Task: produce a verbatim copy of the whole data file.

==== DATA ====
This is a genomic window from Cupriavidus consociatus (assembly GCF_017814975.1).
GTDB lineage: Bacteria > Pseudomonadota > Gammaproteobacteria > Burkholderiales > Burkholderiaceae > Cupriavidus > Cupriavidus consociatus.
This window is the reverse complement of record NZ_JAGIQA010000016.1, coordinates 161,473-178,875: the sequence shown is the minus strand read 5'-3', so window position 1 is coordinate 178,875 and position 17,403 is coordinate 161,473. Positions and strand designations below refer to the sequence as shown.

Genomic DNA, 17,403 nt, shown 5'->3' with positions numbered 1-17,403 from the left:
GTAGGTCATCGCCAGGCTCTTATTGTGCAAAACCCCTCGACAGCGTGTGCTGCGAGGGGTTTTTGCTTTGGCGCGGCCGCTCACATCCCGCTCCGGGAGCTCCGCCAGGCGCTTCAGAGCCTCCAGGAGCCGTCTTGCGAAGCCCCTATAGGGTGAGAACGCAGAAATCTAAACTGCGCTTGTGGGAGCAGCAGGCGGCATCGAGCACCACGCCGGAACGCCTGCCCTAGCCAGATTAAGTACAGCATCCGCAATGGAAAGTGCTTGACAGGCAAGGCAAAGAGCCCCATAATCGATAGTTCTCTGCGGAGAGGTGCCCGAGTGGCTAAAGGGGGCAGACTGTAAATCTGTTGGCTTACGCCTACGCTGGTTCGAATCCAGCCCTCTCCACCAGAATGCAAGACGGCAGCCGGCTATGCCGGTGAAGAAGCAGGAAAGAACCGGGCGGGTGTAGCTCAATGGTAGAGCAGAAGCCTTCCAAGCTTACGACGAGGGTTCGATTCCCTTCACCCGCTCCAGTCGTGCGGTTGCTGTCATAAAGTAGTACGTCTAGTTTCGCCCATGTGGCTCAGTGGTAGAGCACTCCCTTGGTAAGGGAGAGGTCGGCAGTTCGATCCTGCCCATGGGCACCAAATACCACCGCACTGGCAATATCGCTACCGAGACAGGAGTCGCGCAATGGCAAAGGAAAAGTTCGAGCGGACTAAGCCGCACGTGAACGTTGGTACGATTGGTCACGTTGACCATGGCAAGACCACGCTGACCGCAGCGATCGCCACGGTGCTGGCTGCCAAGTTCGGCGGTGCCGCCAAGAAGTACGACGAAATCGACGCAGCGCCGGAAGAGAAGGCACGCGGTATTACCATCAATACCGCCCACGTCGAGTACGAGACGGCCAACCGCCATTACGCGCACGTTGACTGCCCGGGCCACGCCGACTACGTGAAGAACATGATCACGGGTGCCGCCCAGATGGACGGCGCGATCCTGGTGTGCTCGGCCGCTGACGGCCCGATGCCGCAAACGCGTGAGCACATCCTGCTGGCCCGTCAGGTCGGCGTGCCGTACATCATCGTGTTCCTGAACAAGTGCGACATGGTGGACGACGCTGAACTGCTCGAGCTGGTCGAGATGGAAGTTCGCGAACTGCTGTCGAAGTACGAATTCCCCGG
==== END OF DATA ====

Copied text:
This is a genomic window from Cupriavidus consociatus (assembly GCF_017814975.1).
GTDB lineage: Bacteria > Pseudomonadota > Gammaproteobacteria > Burkholderiales > Burkholderiaceae > Cupriavidus > Cupriavidus consociatus.
This window is the reverse complement of record NZ_JAGIQA010000016.1, coordinates 161,473-178,875: the sequence shown is the minus strand read 5'-3', so window position 1 is coordinate 178,875 and position 17,403 is coordinate 161,473. Positions and strand designations below refer to the sequence as shown.

Genomic DNA, 17,403 nt, shown 5'->3' with positions numbered 1-17,403 from the left:
GTAGGTCATCGCCAGGCTCTTATTGTGCAAAACCCCTCGACAGCGTGTGCTGCGAGGGGTTTTTGCTTTGGCGCGGCCGCTCACATCCCGCTCCGGGAGCTCCGCCAGGCGCTTCAGAGCCTCCAGGAGCCGTCTTGCGAAGCCCCTATAGGGTGAGAACGCAGAAATCTAAACTGCGCTTGTGGGAGCAGCAGGCGGCATCGAGCACCACGCCGGAACGCCTGCCCTAGCCAGATTAAGTACAGCATCCGCAATGGAAAGTGCTTGACAGGCAAGGCAAAGAGCCCCATAATCGATAGTTCTCTGCGGAGAGGTGCCCGAGTGGCTAAAGGGGGCAGACTGTAAATCTGTTGGCTTACGCCTACGCTGGTTCGAATCCAGCCCTCTCCACCAGAATGCAAGACGGCAGCCGGCTATGCCGGTGAAGAAGCAGGAAAGAACCGGGCGGGTGTAGCTCAATGGTAGAGCAGAAGCCTTCCAAGCTTACGACGAGGGTTCGATTCCCTTCACCCGCTCCAGTCGTGCGGTTGCTGTCATAAAGTAGTACGTCTAGTTTCGCCCATGTGGCTCAGTGGTAGAGCACTCCCTTGGTAAGGGAGAGGTCGGCAGTTCGATCCTGCCCATGGGCACCAAATACCACCGCACTGGCAATATCGCTACCGAGACAGGAGTCGCGCAATGGCAAAGGAAAAGTTCGAGCGGACTAAGCCGCACGTGAACGTTGGTACGATTGGTCACGTTGACCATGGCAAGACCACGCTGACCGCAGCGATCGCCACGGTGCTGGCTGCCAAGTTCGGCGGTGCCGCCAAGAAGTACGACGAAATCGACGCAGCGCCGGAAGAGAAGGCACGCGGTATTACCATCAATACCGCCCACGTCGAGTACGAGACGGCCAACCGCCATTACGCGCACGTTGACTGCCCGGGCCACGCCGACTACGTGAAGAACATGATCACGGGTGCCGCCCAGATGGACGGCGCGATCCTGGTGTGCTCGGCCGCTGACGGCCCGATGCCGCAAACGCGTGAGCACATCCTGCTGGCCCGTCAGGTCGGCGTGCCGTACATCATCGTGTTCCTGAACAAGTGCGACATGGTGGACGACGCTGAACTGCTCGAGCTGGTCGAGATGGAAGTTCGCGAACTGCTGTCGAAGTACGAATTCCCCGG